CAMP PENDLETON (CBS 8) - It was undoubtedly avid angler Jeff Fangman's greatest catch, documented on video: a nine-and-a-half foot great white shark reeled in, and then freed, from the coast of Camp Pendleton.
"I didn't realize it was a great white while I was catching it, but I knew it was something heavy," the former marine told CBS News 8.
Originally from the Gulf Coast, the experienced fisherman who now lives in Southern California, had previously caught almost every kind of shark, from bull and blacktips to sandbar and spinner sharks - but never a great white.
That changed in late October, though, after a family fishing expedition on a Camp Pendleton beach with his wife, daughter and dog exceeded all of their expectations.
"There's not many people who can say they've touched a great white or let alone caught one on the beach," Fangman said.
Using a piece of stingray as bait, Fangman had been fishing in that same spot along the shore for more than two hours with little luck, until suddenly, he felt a pull on his fishing pole.
"All of a sudden it bowed over and the line was just rolling off the reel," Fangman exclaimed, "and then I realized I had something!"
After nearly half an hour, he managed to reel in his combative catch as his wife Aldrei captured it all on the family's video camera.
"(My wife) was shocked, she was surprised just as much as I was," Fangman added.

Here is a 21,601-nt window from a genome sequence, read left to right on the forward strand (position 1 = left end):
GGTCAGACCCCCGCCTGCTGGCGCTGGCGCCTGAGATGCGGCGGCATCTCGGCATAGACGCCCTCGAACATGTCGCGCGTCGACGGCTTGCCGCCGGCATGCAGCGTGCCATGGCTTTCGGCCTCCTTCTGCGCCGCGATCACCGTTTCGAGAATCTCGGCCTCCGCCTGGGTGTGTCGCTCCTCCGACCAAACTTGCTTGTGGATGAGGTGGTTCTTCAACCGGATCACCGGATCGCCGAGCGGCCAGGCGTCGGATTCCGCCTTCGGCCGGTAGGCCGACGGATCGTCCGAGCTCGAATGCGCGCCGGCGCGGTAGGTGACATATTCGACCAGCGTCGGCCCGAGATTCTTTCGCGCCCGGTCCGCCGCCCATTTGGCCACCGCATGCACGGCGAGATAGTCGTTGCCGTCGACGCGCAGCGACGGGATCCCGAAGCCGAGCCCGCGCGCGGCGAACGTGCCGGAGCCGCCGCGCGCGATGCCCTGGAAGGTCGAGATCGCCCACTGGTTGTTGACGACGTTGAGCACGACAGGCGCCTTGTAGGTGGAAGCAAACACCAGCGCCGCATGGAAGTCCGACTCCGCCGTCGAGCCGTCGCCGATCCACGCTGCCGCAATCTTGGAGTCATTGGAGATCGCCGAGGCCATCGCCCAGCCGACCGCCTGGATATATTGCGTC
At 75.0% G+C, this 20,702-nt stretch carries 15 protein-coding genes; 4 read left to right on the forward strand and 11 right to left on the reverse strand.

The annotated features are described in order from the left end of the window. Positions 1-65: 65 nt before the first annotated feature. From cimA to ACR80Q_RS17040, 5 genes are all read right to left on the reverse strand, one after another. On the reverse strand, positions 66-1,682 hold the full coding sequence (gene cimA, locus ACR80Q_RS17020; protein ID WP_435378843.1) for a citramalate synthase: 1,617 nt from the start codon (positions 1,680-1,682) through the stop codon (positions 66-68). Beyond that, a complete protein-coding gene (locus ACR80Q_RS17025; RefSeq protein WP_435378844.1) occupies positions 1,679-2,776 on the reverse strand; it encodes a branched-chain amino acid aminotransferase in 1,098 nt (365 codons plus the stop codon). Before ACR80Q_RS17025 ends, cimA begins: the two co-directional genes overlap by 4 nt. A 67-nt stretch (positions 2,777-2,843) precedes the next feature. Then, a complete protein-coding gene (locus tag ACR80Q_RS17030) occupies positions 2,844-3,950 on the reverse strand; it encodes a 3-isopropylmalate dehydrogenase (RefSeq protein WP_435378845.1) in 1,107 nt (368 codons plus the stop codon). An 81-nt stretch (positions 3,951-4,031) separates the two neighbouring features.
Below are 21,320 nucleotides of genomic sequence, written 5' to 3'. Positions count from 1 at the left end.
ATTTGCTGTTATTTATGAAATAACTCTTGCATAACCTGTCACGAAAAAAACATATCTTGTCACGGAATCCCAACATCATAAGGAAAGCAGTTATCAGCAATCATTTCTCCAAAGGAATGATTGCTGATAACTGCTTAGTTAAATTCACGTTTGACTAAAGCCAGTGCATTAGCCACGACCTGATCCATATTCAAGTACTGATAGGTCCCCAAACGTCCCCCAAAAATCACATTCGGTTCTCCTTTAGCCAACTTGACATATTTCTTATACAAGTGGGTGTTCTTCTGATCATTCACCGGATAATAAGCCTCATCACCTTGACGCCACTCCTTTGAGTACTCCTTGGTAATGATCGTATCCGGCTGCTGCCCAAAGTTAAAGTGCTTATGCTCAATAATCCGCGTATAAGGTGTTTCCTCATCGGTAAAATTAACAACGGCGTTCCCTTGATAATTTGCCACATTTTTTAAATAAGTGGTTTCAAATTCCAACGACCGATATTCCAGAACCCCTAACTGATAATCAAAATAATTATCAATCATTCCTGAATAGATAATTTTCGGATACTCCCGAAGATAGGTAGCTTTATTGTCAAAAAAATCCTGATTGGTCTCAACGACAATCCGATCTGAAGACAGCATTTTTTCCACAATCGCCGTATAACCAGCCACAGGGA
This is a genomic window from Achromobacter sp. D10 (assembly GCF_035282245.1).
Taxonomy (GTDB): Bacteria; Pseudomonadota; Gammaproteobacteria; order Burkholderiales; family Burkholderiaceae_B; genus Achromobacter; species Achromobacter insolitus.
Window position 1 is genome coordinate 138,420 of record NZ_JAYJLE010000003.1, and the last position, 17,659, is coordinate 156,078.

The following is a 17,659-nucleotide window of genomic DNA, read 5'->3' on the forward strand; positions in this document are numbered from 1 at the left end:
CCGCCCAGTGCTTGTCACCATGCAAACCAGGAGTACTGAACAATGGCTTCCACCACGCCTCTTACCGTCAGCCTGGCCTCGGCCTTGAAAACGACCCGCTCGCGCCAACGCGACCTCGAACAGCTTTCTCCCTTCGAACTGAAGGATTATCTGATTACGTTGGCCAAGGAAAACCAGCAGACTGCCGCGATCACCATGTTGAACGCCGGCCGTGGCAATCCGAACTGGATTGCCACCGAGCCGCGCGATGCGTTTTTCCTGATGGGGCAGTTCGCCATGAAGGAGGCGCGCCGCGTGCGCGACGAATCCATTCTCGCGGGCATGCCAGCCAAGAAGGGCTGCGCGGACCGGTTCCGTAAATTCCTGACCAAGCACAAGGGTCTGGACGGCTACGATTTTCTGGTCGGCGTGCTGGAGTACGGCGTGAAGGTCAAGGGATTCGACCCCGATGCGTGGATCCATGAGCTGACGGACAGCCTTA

Once in shallow water, Fangman wasted no time in posing with his temporary conquest.
"I know it's just a beautiful creature, a great white. I was so shocked," he recalled. "It is a big strong fish and it's like solid muscle. It didn't really move when it was on the beach."
At one point, Fangman even calmly opened the great white's mouth, showing off its rows of razor-sharp teeth for the camera.
Just a couple minutes after reeling his catch on - and after measuring the healthy nine-and-a-half foot juvenile female - Fangman then quickly guided her back to her native habitat.
"She was really calm, and as soon as I got here back in to deep enough water where she could move, she was moving her tail and swimming right back into the ocean," he said.
Earlier this year, California's Fish and Game Commission voted to consider listing great white sharks as an endangered species. The commission is expected to make its final decision next Spring.
For a closer look at Jeff Fangman's amazing catch, CLICK HERE >>